Legions of supporters of former prime minister Benazir Bhutto converged on Karachi for her planned homecoming Thursday from eight years in self-exile and return to the center stage of Pakistan's volatile politics.

Brushing off fears of an attack by Islamic militants, she vowed Wednesday to restore democracy and to fight religious extremism. But there is public skepticism she can turn the bold rhetoric into reality.

"My return heralds for the people of Pakistan the turn of the wheel from dictatorship to democracy, from exploitation to empowerment, from violence to peace," Bhutto told reporters in Dubai ahead of the flight home.

Bhutto's arrival was expected to draw 100,000 or more people to the streets of this southern port city.

The path for her return was paved by negotiations with President Gen. Pervez Musharraf, who seized power in a 1999 coup and has promised to give up command of the army if he secures a new term as president. The talks yielded an amnesty covering the corruption cases that led Bhutto to leave Pakistan, and could see the archrivals team up in a U.S.-friendly alliance to fight al-Qaida and the Taliban.

Bhutto, 54, whose two elected governments between 1988 and 1996 were toppled amid allegations of corruption and mismanagement, is vying for a third term if her Pakistan People's Party can win parliamentary elections in January.

She described the situation in Pakistan, with rising militancy and enduring poverty, as "very grave."

"The internal situation is very dangerous and there is tension and danger on our frontiers. My heart hurts on seeing poor people without bread, clothing and shelter," she said at a news conference in Dubai, flanked by her husband and two daughters.

In Karachi, where loyalists created a carnival atmosphere with rallies and raucous music and dance, many people were dubious about promises of change.

"Let's see what she can do for us," said Mohammed Asif, a 27-year-old student in the dirt-poor district of Lyari, a Bhutto party stronghold. "She's been prime minister twice but she's done nothing for Lyari."

Inflation, unemployment and crime are the pressing matters in Lyari, where residents say doctors are too afraid of robbers to come to work at the state hospital.

The Pakistan People's Party said thousands of Bhutto supporters had already arrived in Karachi, a city of 15 million, and many more were expected overnight.

The party predicted more than 1 million people from across Pakistan would greet Bhutto. Other observers said 100,000 or so was more likely — still a far greater turnout than rival politicians could hope to muster.

Schools were scheduled to be closed Thursday, and police blocked access roads to the airport as a security precaution.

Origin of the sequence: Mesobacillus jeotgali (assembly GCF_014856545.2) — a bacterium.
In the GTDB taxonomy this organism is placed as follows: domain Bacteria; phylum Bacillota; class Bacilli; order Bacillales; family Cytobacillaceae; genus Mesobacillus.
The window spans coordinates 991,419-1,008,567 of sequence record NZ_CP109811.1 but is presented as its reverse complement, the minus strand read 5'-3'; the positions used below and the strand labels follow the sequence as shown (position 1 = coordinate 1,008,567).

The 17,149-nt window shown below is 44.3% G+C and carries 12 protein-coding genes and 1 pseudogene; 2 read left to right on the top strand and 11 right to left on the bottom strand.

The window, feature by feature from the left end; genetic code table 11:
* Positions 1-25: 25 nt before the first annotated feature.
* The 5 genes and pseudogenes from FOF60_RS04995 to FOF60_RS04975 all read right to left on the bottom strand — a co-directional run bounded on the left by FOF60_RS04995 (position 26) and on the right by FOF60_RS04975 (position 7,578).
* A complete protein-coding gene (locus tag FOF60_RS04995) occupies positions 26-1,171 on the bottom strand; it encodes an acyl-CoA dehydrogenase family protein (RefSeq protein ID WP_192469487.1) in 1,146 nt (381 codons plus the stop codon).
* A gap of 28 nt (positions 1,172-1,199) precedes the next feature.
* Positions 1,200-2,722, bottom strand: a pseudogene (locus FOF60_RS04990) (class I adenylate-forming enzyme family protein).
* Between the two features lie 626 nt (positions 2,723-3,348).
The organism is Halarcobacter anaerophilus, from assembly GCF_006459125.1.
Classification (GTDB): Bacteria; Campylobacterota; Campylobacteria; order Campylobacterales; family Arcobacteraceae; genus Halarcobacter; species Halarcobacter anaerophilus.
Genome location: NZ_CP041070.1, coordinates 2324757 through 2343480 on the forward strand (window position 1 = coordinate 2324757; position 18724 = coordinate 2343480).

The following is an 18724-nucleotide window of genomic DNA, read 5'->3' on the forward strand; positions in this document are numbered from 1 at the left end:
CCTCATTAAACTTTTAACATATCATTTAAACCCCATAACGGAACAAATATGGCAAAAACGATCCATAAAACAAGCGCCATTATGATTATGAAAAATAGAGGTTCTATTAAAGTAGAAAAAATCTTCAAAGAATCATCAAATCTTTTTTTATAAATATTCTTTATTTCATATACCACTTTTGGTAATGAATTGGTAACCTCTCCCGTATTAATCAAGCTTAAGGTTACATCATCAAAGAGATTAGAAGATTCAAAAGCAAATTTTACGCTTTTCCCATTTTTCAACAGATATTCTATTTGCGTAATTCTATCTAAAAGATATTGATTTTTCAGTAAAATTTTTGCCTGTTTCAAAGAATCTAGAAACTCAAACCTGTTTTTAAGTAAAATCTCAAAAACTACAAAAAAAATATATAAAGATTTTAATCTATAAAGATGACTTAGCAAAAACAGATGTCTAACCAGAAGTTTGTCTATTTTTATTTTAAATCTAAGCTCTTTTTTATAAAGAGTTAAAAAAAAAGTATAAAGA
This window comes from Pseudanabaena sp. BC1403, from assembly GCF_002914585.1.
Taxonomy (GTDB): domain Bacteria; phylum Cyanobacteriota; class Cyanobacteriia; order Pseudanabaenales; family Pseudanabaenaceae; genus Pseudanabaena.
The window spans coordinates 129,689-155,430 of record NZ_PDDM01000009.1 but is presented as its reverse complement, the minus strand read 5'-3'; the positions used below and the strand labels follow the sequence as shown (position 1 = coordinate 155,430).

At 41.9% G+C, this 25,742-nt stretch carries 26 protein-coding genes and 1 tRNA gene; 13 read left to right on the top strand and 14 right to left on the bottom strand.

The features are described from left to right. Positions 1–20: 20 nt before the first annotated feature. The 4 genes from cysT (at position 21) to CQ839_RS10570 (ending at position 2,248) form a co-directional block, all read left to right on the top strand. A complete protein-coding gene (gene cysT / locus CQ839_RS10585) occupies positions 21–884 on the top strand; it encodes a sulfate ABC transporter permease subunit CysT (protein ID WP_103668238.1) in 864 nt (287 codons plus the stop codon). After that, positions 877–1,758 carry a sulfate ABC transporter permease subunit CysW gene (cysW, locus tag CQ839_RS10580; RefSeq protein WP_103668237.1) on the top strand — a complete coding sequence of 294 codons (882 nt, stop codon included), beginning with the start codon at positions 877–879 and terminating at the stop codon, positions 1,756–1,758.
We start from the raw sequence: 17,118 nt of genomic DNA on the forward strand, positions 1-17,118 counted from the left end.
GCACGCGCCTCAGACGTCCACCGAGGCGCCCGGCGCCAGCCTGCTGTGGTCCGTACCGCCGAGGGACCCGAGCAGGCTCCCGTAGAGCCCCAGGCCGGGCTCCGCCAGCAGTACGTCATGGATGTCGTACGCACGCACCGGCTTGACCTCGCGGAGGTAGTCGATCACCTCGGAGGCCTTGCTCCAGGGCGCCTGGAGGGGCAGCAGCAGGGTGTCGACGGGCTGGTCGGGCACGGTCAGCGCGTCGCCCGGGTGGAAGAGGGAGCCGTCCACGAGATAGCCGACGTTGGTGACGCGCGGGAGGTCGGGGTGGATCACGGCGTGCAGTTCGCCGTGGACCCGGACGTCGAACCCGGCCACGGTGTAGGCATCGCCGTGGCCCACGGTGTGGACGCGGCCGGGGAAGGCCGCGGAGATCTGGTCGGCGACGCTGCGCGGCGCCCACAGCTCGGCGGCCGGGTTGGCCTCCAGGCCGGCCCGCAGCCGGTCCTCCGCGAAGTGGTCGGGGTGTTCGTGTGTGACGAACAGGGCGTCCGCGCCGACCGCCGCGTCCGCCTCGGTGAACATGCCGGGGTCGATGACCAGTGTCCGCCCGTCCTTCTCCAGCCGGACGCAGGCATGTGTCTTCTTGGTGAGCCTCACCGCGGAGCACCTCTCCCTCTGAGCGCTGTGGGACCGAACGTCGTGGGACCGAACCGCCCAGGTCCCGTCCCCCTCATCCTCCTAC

Some 2,500 paramilitary officers deployed around the airport and 10,000 more were on standby. Some 3,500 police, including seven bomb-clearing squads, and 5,000 party volunteers guarded Bhutto's route.

Authorities warned of the threat of suicide attacks and roadside bombings by Islamic militants.

The provincial government appealed to Bhutto to abandon plans for a snail's pace, 10-mile procession into the city, where she planned to speak at the tomb of Pakistan's founding father, Mohammed Ali Jinnah.

Officials said the slow trip — even in a shipping container fortified by bulletproof glass — would leave her vulnerable, and the main threat was from Taliban and al-Qaida loyalists.

An official in the provincial government, speaking on condition of anonymity because of the sensitivity of the issue, cited intelligence reports that three suicide bombers had been sent to Karachi by pro-Taliban militant leader Baitullah Mehsud.

"We have informed Ms. Bhutto and her team of the situation and advised them to cut short the program instead of going for an 18-20 hours-long procession, as this would be tantamount to inviting trouble," said Sindh province's home secretary, Ghulam Muhammad Mohtarem.

But Bhutto, who shares Musharraf's support of the U.S.-led war on terrorism, was undeterred.

"I am not afraid of any threat. My father sacrificed his life for the people and country," she said, referring to former prime minister Zulfiqar Ali Bhutto, who was executed by Pakistan's last military ruler in 1979.

"I do not believe that any true Muslim will make an attack on me, because Islam forbids attacks on women and Muslims know that if they attack a woman they will burn in hell," Bhutto said at the Dubai news conference.

She has recently courted controversy by saying she would cooperate with the U.S. military in targeting Osama bin Laden, who is believed hiding in Pakistan's tribal region along the border with Afghanistan.

Billboards proclaiming Bhutto as the country's savior festooned the route from the airport. "Pakistan Welcomes Its Hope Back Home," proclaimed one, showing a portrait of Bhutto with rays of sunlight shining from behind her white head scarf.

Bhutto's political future, and the possible alliance with Musharraf, will depend on her party's showing in the elections.

Musharraf has seen his popularity plunge since a failed attempt to oust the country's top judge last spring. The deal with Bhutto appears aimed at boosting his political base as he seeks to extend his rule.